Five standout moves of the first round

Now that the first round of the NFL has passed, let’s take a look at five picks that stood out from last night.

Eric Berry, FS, Tennessee
Kansas City (5th overall)

I will put Berry into the discussion when it comes to the best overall player in this draft, and the Chiefs get a dominant safety who can work the middle of the field, come down to play over a slot vs. three wide receiver sets and has top tier playmaking ability—because that is what you pay for in the NFL. Good enough to pass on some big names at offensive tackle? Yes, because Berry can have an immediate impact for a secondary that is far below average.

Kyle Wilson, CB, Boise State
NY Jets (29th overall)

Beyond the value the Jets got here from selecting a corner that had a top-15 grade for some clubs, Wilson gives head coach Rex Ryan more options on defense. The Boise State CB will compete for the Jets’ No. 3 corner spot and play a valuable role in the club’s sub packages on defense. A man-to-man corner who fits Ryan's style of athlete. Big value for a team that wins with defense this late in the first round. Call it the “best player available” for New York, but the idea is simple: the Jets just added another young player who will get his hands on the football in 2010.

Ryan Mathews, RB, Fresno State
San Diego (12th overall via trade with Miami)

I have heard this called a “reach” more than once tonight, but I don’t see it that way because the Chargers had Mathew’s as the player they wanted most on their draft board. If you watch the Charger offensive scheme under Norv Turner, the running game is predicated on using a downhill back that can produce in the off-tackle power game. Think of the Lead Open, Lead Strong, the Power O. Mathews fits this mold and has the ability to carry the ball 20-plus times at the NFL level. Big move that fills a need with the right player.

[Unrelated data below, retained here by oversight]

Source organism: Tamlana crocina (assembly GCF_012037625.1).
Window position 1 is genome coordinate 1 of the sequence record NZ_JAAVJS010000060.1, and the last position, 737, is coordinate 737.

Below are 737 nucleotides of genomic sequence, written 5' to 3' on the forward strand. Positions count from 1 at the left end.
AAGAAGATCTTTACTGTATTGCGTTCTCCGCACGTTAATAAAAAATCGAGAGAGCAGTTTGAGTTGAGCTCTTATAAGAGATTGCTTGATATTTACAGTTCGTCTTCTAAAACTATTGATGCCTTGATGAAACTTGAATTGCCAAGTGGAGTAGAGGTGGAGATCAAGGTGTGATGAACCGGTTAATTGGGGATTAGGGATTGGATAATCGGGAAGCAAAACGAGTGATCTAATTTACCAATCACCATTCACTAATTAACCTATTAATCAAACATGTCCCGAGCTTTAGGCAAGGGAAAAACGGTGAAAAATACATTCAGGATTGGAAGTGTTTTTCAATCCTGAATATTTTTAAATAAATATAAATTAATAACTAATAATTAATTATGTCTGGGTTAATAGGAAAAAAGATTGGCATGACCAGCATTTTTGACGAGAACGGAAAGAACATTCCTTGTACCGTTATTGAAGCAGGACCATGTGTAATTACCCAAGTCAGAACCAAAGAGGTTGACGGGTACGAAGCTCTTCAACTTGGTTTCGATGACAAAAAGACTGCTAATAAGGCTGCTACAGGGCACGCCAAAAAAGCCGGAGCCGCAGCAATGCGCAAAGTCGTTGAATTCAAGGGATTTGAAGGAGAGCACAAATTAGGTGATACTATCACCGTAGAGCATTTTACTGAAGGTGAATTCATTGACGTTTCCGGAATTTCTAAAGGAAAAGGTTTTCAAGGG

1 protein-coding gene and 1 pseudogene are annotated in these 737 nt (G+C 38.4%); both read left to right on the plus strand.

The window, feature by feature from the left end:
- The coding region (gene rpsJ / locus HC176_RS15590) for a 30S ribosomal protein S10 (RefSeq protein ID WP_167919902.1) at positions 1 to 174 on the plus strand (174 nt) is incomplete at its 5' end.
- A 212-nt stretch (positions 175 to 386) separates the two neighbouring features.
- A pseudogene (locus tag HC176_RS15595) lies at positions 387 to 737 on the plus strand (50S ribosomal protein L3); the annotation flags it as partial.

Bryan Bulaga, OT, Iowa
Green Bay (23rd overall)

Bulaga experienced a draft day slide, but that doesn’t hide his talents as a player that could have gone in the top ten. He is athletic enough to play the left tackle position, worked under the coaching of Kirk Ferentz at Iowa, is a top player when it comes to the run game and is a huge value pick for the Packers all the way back at No.23. Green Bay GM Ted Thompson gets to fill a major need with young talent—and doesn’t have to move up in the draft to get it. This pick couldn’t have worked out better for a team that needed to get younger at the tackle position.

Jermaine Gresham, TE, Oklahoma
Cincinnati (21st overall)

A pick that could have been expected because of the Bengals issues at the TE position, but when you take a step back and look at this offense around QB Carson Palmer—after the addition of WR Antonio Bryant via free agency—it is a completely different unit than we saw in the playoffs. Think of how Gresham can add to the Bengals play calling in the red zone, when he is removed from the core of the formation aligned as a WR or when he can work the middle of the field between the numbers. Provides creativity to the Bengals play calling and forces defenses to prepare for multiple looks.

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